The U.S. Geological Survey National Wildlife Health Center has analyzed representative samples of the migratory songbirds collected, cataloged and sent for analyses by New Mexico Department of Game and Fish biologists, in early September. The lab report indicates that the single abnormality shared by nearly all birds was body condition ranging from poor to severely emaciated.
Kerry Mower, the Department’s wildlife disease specialist, said, “The laboratory results are very informative but did not identify a single definitive cause of mortality. However, they did find that nearly all birds were severally emaciated.”
The single abnormality shared by nearly all birds was body condition ranging from poor to severely emaciated. These observations are evidence of physical exertion without nourishment to support recovery, including:
- the large breast muscles controlling birds’ wings were severely shrunken;
- kidney failure was apparent in many of the birds;
- stomachs and intestines were empty of foodstuffs;
- many intestines contained small amounts of blood, which is one of the effects of starvation;
- fat deposits, the stored energy for migration, were depleted; and
- lung tissues were irritated.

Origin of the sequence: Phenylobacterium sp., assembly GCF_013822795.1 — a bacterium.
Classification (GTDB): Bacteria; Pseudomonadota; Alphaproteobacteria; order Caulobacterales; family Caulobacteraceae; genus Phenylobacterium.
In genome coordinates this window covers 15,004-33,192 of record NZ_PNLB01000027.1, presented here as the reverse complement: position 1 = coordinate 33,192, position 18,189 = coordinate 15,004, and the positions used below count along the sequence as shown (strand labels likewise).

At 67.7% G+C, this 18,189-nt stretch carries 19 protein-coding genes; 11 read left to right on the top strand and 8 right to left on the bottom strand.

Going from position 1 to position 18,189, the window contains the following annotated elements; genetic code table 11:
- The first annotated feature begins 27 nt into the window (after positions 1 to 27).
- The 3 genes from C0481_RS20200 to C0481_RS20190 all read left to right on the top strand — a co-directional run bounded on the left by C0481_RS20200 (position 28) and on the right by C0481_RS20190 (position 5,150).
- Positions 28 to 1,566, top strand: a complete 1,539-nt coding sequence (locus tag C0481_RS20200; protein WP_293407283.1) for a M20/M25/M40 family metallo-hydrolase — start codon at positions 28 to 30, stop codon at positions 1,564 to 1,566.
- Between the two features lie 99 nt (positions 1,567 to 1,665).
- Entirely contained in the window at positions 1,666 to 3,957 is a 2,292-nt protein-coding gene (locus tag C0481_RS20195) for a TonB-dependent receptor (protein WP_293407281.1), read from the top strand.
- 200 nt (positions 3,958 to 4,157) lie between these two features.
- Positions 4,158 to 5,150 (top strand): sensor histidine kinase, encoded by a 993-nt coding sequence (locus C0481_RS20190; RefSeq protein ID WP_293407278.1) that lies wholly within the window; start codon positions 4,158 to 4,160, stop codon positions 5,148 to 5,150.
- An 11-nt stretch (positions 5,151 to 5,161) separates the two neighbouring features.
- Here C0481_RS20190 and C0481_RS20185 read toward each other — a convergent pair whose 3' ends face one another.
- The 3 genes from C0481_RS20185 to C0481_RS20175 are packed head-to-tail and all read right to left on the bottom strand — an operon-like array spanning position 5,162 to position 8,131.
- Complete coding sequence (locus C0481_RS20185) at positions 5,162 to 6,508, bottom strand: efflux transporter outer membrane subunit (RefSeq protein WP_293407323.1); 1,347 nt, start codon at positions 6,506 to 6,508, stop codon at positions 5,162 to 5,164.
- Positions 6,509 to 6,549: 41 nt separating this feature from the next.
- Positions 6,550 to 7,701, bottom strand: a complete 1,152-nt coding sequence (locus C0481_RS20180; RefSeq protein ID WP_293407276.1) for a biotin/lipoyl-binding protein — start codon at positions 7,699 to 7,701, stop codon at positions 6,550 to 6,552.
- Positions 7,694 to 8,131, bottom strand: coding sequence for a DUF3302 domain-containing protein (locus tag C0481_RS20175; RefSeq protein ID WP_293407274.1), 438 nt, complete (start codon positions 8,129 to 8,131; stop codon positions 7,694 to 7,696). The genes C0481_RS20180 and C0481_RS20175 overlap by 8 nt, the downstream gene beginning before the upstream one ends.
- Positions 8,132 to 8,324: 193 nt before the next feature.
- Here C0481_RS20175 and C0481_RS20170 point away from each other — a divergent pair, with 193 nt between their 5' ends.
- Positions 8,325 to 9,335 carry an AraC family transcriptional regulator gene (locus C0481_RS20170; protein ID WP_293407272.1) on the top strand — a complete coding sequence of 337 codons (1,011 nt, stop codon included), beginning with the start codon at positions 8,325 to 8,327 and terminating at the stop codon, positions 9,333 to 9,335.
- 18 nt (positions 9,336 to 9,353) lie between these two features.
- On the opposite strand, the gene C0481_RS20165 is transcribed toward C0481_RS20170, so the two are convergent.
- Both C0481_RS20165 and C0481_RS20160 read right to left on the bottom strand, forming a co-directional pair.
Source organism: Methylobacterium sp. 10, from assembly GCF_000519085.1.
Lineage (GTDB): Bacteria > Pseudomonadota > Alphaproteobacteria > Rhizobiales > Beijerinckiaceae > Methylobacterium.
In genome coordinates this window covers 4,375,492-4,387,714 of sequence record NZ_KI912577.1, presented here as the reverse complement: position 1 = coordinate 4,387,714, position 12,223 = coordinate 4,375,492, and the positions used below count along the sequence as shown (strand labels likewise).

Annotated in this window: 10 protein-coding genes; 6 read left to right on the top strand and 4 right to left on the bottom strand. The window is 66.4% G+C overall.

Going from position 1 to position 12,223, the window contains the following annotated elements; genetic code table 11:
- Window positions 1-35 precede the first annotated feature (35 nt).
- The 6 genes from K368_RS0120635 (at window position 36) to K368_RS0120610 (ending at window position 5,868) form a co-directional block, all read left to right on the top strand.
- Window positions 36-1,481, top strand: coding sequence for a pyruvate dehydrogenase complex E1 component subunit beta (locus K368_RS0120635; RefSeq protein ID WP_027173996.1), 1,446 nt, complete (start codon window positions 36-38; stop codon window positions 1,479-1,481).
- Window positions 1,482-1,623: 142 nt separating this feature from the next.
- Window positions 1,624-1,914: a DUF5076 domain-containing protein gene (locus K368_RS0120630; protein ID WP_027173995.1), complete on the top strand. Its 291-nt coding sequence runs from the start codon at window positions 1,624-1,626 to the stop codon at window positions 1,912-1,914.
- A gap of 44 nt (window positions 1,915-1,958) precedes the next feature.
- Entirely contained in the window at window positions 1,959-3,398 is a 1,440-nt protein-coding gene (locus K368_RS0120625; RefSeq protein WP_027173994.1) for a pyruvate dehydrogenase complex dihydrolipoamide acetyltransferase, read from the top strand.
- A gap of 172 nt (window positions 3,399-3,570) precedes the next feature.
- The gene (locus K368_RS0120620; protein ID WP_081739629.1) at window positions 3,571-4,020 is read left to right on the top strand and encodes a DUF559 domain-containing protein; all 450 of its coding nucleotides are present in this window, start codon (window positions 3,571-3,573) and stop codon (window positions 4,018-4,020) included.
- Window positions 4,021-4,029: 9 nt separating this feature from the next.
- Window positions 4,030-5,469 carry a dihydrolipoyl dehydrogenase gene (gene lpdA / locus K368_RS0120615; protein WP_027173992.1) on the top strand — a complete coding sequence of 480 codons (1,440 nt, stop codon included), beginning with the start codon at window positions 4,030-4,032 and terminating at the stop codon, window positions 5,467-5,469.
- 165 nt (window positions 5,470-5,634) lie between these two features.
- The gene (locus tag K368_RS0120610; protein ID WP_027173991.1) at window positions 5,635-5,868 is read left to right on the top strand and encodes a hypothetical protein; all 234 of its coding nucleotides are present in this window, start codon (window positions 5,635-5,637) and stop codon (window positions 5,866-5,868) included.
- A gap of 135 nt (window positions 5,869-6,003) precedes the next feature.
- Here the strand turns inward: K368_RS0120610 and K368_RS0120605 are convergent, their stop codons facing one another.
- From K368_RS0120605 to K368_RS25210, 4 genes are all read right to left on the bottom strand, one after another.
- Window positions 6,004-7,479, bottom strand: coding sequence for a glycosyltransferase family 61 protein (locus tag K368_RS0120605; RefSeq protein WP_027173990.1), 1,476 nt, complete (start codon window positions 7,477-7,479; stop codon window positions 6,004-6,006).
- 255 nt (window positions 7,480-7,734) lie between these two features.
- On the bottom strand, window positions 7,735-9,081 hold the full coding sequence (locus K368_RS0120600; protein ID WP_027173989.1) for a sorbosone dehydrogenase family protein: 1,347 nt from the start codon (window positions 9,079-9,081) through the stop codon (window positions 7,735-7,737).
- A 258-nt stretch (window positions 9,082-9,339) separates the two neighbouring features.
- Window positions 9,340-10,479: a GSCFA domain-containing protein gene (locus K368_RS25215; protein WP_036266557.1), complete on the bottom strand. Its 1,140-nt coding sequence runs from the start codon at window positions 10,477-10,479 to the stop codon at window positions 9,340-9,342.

The USGS National Wildlife Health Center, located in Madison, Wis., is renowned for the thoroughness of the diagnostic tests for wildlife disease diagnosis and management. The center conducted numerous tests during analyses, ruling out contagious bacterial disease, contagious viral disease including avian influenza and Newcastle disease and parasites as cause of death, as well as finding no evidence of smoke poisoning or pesticide poisoning.
From the lab reports, Department biologists know that migrating birds entered New Mexico in poor body condition and some birds were already succumbing to starvation. The unusual winter storm exacerbated conditions, likely causing birds to become disoriented and fly into objects and buildings. Some were struck by vehicles and many landed on the ground where cold temperatures, ice, snow and predators killed them.
“The Department would like to thank many partners and the public who reported mortalities across New Mexico,” said Erin Duvuvuei, the Department’s avian biologist. “Hundreds of reports were received through email, phone calls and the iNaturalist app.” Reports declined by late September.
The Department would also like to thank all of the partner organizations who were essential to this process. Partners include the: United States Fish and Wildlife Service, White Sands Missile Range, United States Forest Service, Bureau of Land Management, New Mexico Avian Conservation Partners, New Mexico State University, University of New Mexico, Audubon Southwest, Los Alamos National Laboratories and the New Mexico Wildlife Center.